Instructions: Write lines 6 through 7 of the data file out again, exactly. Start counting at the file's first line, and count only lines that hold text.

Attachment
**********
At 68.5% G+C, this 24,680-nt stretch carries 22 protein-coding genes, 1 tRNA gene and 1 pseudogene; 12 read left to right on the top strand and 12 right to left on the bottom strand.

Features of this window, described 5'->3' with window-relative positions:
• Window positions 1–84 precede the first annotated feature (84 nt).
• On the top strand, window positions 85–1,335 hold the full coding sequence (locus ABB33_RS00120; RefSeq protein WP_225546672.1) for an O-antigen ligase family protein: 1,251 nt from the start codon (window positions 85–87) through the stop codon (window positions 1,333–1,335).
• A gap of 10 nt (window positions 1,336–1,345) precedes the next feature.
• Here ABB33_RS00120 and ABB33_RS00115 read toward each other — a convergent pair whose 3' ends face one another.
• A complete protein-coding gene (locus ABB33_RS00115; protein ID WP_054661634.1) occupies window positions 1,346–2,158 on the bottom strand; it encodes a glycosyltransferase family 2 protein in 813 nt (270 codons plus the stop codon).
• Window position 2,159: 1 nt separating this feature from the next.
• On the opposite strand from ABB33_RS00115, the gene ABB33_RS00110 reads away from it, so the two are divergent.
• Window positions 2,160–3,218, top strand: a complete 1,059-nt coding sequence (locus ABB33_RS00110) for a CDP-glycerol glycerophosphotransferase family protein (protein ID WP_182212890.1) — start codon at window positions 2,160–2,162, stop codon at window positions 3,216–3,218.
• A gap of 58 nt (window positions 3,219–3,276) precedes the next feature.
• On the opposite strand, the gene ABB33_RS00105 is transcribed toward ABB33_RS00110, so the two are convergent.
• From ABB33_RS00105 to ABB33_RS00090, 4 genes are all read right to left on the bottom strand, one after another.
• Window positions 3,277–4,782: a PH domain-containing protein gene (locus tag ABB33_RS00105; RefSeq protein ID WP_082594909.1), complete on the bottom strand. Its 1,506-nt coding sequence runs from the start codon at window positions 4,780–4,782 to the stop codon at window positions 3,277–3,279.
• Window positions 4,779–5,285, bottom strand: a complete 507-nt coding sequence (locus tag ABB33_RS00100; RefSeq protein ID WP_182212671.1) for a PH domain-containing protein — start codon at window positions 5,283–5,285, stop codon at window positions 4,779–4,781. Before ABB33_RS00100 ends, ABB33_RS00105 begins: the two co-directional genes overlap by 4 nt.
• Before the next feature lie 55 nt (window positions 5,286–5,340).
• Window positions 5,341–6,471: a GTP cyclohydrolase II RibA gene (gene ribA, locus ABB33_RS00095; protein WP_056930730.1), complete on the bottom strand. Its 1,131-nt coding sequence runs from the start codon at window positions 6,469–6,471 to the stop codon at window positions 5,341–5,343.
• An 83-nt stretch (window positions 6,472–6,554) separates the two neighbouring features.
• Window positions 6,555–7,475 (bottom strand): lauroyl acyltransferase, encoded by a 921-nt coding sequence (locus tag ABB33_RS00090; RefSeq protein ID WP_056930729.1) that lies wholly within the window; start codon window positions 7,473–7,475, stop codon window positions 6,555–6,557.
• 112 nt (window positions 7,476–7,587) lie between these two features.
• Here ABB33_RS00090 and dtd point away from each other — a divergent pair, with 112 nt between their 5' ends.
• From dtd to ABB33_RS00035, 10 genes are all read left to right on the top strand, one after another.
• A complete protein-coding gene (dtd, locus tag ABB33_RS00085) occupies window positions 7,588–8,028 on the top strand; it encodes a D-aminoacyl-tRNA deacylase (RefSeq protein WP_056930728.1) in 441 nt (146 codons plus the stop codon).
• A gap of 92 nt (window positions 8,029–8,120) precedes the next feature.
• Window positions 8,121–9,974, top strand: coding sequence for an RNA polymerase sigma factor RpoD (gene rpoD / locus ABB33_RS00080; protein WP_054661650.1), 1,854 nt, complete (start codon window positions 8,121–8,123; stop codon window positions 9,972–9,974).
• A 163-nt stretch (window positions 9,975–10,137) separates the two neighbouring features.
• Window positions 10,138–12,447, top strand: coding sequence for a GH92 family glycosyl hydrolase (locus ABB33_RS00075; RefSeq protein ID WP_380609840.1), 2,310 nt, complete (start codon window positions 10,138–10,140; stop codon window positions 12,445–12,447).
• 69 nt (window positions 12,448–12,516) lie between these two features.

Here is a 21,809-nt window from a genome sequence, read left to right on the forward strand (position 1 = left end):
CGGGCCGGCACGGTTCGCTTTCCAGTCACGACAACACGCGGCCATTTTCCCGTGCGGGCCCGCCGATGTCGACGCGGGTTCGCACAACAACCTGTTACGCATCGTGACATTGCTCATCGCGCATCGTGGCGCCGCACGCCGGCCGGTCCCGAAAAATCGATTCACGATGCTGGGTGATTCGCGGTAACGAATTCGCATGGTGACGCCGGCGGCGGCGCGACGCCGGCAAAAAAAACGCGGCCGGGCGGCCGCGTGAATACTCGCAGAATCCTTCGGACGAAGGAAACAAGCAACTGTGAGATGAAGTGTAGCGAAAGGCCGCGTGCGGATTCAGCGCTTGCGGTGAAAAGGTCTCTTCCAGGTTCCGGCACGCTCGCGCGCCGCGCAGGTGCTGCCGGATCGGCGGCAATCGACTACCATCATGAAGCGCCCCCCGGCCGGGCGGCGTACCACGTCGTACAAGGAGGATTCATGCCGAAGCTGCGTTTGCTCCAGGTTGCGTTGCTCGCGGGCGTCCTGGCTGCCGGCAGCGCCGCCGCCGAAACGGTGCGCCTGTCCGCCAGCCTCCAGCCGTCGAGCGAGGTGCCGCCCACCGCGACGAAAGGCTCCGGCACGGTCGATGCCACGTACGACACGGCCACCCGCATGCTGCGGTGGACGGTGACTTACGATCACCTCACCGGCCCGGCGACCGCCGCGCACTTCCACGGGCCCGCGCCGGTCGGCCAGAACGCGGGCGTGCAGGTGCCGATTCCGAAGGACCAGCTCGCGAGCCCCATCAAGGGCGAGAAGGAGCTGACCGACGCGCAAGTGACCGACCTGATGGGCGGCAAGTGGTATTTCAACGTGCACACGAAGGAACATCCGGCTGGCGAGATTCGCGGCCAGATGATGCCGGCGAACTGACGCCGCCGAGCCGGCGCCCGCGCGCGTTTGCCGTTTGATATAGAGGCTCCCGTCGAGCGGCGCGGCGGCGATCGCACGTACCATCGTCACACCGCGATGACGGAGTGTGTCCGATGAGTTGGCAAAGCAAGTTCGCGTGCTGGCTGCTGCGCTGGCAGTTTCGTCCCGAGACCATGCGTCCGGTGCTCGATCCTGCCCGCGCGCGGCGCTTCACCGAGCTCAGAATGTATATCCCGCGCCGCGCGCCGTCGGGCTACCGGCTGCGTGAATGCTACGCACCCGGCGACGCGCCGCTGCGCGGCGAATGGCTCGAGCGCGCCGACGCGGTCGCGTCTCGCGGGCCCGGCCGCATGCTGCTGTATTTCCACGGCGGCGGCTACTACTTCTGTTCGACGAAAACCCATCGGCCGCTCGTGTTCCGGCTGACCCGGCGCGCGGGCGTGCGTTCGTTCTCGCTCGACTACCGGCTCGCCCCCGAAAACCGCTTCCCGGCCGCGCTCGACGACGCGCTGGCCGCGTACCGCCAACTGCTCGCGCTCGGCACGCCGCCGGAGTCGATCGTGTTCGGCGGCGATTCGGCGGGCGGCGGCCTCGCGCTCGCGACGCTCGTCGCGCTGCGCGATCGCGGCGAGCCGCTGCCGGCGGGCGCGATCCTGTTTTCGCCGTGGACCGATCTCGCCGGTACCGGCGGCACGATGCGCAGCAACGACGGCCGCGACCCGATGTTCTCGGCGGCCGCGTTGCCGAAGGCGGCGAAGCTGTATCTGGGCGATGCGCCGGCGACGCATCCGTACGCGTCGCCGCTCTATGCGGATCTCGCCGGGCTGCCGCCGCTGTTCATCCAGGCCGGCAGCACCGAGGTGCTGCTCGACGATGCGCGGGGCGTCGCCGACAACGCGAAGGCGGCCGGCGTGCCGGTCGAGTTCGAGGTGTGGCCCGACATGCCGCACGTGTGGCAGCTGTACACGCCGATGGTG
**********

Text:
• Here ABB33_RS00120 and ABB33_RS00115 read toward each other — a convergent pair whose 3' ends face one another.
• A complete protein-coding gene (locus ABB33_RS00115; protein ID WP_054661634.1) occupies window positions 1,346–2,158 on the bottom strand; it encodes a glycosyltransferase family 2 protein in 813 nt (270 codons plus the stop codon).